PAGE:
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    Maybe the [point] of the [plane] tag is to easily [line] up aircraft software. Some of that really needs to be [square] in the [center] of the [path] to avoid anything being [folded] or [flattened]. – Scratte Dec 10 '20 at 16:06
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    But wait, now I get it, @Trilarion: If we don't have points, then we don't have lines, and that's a serious problem, because if we don't have lines, how should this be on-line? – NoobTracker Dec 10 '20 at 16:07
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    I don't think it would be particularly on-topic for Math.SE either. There's really nothing that can be said about points themselves; they're always boring, but exist within some more-interesting context. – dfeuer Dec 10 '20 at 20:09
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    There's no point to this tag. Let it burn as a navigational aid. – Daniel Widdis Dec 11 '20 at 2:25
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    Amazing. How much time wasted on meta-thinking instead producing something meaningful that matters. Tag no tag color no color font no font- Questions-Answer-Learn-Repeat – Joker Dec 11 '20 at 9:33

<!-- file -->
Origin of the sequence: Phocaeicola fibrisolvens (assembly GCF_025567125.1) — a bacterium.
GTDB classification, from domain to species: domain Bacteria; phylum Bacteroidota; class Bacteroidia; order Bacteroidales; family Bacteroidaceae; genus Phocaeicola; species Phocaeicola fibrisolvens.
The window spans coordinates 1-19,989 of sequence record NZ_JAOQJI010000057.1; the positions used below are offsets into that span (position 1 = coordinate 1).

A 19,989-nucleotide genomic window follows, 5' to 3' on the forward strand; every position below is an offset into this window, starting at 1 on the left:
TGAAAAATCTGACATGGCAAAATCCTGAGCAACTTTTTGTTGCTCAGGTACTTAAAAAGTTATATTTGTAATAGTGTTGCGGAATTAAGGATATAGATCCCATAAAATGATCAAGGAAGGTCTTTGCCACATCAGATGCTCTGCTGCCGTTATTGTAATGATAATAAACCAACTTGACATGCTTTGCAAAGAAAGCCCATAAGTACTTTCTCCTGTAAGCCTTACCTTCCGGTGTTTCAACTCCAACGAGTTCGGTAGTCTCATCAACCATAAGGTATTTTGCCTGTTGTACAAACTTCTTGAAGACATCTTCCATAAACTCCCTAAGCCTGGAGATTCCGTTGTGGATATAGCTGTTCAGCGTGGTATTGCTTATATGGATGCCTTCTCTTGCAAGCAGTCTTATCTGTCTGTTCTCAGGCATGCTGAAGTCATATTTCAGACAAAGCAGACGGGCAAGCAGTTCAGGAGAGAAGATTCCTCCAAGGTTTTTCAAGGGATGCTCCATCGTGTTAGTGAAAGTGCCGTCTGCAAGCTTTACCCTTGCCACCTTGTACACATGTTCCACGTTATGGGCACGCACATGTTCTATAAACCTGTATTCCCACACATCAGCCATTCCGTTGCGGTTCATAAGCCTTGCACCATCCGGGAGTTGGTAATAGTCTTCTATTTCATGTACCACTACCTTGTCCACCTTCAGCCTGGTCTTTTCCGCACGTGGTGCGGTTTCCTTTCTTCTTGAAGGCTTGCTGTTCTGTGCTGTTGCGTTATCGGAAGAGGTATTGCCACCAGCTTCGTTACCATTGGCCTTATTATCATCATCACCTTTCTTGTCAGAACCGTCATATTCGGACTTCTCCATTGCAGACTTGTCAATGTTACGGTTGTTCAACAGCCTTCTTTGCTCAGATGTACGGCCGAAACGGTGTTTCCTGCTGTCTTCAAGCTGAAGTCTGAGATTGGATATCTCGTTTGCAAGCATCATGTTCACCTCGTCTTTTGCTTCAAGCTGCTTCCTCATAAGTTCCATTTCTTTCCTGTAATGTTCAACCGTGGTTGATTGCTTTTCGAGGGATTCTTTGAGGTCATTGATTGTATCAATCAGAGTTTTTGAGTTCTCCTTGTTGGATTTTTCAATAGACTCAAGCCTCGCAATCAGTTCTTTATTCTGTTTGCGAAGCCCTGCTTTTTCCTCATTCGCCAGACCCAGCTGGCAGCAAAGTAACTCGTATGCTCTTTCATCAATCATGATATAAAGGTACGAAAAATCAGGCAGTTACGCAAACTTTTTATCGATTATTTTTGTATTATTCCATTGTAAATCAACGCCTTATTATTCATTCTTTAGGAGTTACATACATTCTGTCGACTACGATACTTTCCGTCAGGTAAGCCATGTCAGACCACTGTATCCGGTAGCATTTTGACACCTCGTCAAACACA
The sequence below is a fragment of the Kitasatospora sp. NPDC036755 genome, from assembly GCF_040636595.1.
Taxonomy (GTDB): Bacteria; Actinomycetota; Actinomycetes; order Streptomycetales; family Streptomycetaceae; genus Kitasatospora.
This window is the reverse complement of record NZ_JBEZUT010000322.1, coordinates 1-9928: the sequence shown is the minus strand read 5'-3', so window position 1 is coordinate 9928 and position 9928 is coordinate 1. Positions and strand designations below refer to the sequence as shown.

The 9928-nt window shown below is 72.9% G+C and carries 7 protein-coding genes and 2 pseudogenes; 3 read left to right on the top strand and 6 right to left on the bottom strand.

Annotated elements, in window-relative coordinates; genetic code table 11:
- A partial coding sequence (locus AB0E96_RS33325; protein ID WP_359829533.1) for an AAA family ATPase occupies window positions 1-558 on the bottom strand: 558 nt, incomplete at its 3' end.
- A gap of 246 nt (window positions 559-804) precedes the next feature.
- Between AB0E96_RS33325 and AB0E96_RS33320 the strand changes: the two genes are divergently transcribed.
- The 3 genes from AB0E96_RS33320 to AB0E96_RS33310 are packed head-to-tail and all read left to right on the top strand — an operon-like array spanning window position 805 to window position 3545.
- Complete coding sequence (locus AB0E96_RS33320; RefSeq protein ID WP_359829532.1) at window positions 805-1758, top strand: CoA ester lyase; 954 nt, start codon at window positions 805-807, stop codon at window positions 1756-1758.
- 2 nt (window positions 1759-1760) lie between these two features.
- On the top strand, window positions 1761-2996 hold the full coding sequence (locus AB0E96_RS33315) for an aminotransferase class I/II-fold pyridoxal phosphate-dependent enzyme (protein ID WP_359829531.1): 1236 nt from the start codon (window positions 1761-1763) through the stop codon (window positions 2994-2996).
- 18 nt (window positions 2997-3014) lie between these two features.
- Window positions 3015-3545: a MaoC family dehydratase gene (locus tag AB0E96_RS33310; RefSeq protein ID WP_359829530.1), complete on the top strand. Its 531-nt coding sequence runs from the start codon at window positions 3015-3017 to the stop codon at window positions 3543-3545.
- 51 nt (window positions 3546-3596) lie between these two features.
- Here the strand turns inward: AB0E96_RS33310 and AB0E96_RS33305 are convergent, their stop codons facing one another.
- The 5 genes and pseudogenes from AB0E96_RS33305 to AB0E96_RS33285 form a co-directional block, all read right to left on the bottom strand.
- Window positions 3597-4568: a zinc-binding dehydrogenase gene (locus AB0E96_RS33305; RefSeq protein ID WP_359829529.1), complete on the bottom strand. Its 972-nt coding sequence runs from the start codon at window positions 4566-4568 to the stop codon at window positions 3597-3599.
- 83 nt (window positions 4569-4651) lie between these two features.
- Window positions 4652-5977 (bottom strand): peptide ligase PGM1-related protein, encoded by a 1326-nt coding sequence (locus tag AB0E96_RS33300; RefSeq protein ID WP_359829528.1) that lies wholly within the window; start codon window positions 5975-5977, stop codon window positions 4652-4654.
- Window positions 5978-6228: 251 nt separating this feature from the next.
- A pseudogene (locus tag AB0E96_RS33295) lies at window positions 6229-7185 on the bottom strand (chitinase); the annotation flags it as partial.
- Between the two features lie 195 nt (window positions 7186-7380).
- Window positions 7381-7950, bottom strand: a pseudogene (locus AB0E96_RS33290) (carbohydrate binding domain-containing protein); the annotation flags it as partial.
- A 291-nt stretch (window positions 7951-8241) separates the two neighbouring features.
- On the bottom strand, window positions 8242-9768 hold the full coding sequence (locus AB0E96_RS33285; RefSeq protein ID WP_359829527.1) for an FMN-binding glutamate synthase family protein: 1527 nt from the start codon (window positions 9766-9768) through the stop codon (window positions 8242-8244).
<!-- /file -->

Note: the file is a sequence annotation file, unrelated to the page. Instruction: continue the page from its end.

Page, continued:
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    @Scratte Why tags aren't clickable in your comment? That's one of the biggest disappointment of my week (year?) – Pac0 Dec 11 '20 at 16:23
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    You can make automatic quick-links to tags with [tag:name]. That works in posts and in comments. In posts, it will apply the actual tag formatting, but that doesn't happen in comments: they just turn into a bare link. So I like to insert the brackets to make them look a bit more like a tag: [[tag:name]]. This achieves the same effect of distinguishing tags from the running text, plus adds the link, without being nearly as annoying as the code formatting. Now you know and can do as I do. :-) (cc @Pac0 — glad you're having a great year) – Cody Gray Dec 11 '20 at 23:17
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    @Pac0: The canonical is Add data.SE style “magic links” to comments (slightly misleading title). The tags part is in sub section "Supported magic links in comments". – Peter Mortensen Dec 12 '20 at 19:53